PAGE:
Following on from the previous episode, The King:Eternal Monarch continues to deliver its story with a slow pace but manages to inject some intriguing new elements of sci-fi into the fold that leaves things wide open going forward. Between the ideas of time travel and the intertwined fates of Lee Lim and Lee Gon, The King: Eternal Monarch ends things on an open-ended note ready for tomorrow’s episode.
Episode 3 of The King: Eternal Monarch begins with Tae-Eul texting Shin-Jae and canceling her plans with him, instead meeting Lee Gon where we see him proposing to her and offering his heart. She rejects him of course but instead challenges him to take her to the parallel universe. Only, because he doesn’t have the flute then the portal fails to open.
After talking about fate and family, Teu-Eul and Lee Gon head back while Shin-Jae sees Maximus and the Royal seal.
In the Kingdom of Corea, Ok-Nam hires a new writer for the court while looking over the speculative rumours being spread about Lee Gon’s disappearance. At the same time, Prime Minister Koo prepares for her board meeting surrounding salaries. Her ideas don’t go down well with the board, who berate her as Mr Park accuses her of “putting on more make-up”.
Koo bites back though, telling them they should be looking out for the citizens and improving their party image.
Back at the palace, Ok-Nam tasks Jo-Young to investigate Tae-Eul. As he steps into Lee Gon’s study, we jump back in time and see Jo-Young discuss Lee Lim’s body.
Lee Lim however continues to walk through the Kingdom of Corea, straight into Eosu Bookstore where he finds a note labelled “The King Left The Palace” inside a book.
Back in the Republic, a new recruit arrives at the station called Jang Michael. This keen rookie tells them to call him Jangmi. He’s eccentric and a little off the wall but the group take him along to their next stop on their murder investigation, which includes a junkyard and finding a crowbar used as a weapon.
After finding it and handing it over to forensics, Tae-Eul decides to put Jang-Mi to work on boring paperwork before Lee Gon hangs out with Eun-Seop and manages to get Tae-Eul’s desk phone.
However, it turns out Sin-Jae is working with some pretty shady gangsters and as they hand him a bag full of money, he tells them to make sure they’ll be there for the next crackdown so he can get his promotion.
Tae-Eul continues to investigate Lee Gon’s appearance and between the horse and no records of him existing in this world, she instead sits down to drink soju with him and work out just who he is.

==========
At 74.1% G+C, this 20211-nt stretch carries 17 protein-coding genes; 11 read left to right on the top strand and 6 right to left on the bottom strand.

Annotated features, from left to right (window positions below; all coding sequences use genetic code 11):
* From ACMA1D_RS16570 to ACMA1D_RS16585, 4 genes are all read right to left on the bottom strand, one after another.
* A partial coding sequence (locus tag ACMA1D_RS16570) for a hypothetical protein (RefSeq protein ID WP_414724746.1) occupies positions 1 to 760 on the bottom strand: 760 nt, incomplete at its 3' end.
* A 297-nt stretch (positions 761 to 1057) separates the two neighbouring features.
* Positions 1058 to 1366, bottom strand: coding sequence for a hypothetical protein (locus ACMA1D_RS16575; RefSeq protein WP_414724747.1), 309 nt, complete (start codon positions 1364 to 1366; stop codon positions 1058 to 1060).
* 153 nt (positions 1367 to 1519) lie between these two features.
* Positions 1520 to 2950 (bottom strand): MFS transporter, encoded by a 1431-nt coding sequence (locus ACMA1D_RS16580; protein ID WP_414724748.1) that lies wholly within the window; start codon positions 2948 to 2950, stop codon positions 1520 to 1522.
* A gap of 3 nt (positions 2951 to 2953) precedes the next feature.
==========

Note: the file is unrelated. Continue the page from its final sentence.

As they talk, he mentions the changing monarchy in 1945 and the deviations his world took in the wake of moving the office to Busan. Tae-Eul scoffs at the notion though, telling him he’s a good novelist.
The next day, Tae-Eul’s car breaks down but as she phones the dojo, Lee Gon picks the phone up instead and races off to help her. Only, when he arrives time freezes completely which allows him to properly look at Tae-Eul as she fixes her hair. Suddenly, time restarts just like before but no one else seems to have noticed other than him.
With the flute in hand, Lee-Gon heads straight into the forest where the portal materializes again for him. Given Lee Lim holds the other half of the flute, Lee Gon realizes that both of them can now move through the different worlds.
Thanks to the big scoop of Jangmi finding the bloodied crowbar in the junkyard, the Kim Bok-Man case can now be put to bed. Only, Tae-Eul isn’t so sure it’s that black and white. She takes Shin-Jae with him into an alleyway where Tae-Eul’s investigation takes a turn for the worst when a group of thugs arrive and start fighting them. Thankfully, Lee-Gon shows up and gets involved, managing to fight them all off.
In the aftermath of this, Lee-Gon bids farewell to Tae-Eul and informs her he’s going back to his world given he’s left the palace empty for too long. As he grabs Maximus, Shin-Jae tells Lee-Gon he’s seen the crest before but Lee-Gon reminds him that’s not possible – especially given it’s from Corea.
After stopping at the bookstore and reading a poem, Lee-Gon summons the portal and rides through alone with Maximus, back to Corea while Tae-Eul remains alone in the Republic, where the episode ends.
Although there isn’t a lot of plot development this episode, there are some solid foundations set going forward. With Lee Gon now aware of what’s happening and the faint notion of time travel being involved too, it raises an interesting question around just who the figure was at the start of the first episode. This episode seems to point at it being Lee Gon but whether that’s true or not remains to be seen.
Visually, the show looks fantastic and there’s no denying that Eternal Monarch has a lot of great cinematography, along with playing off the usual humorous ticks to keep things engaging while the characters are built up. Hopefully tomorrow’s episode starts to crank up the tension though as right now the story does feel quite slow and lethargic. The King: Eternal Monarch bows out with another pretty good episode but it still feels like a long way off reaching the same quality as that excellent opener.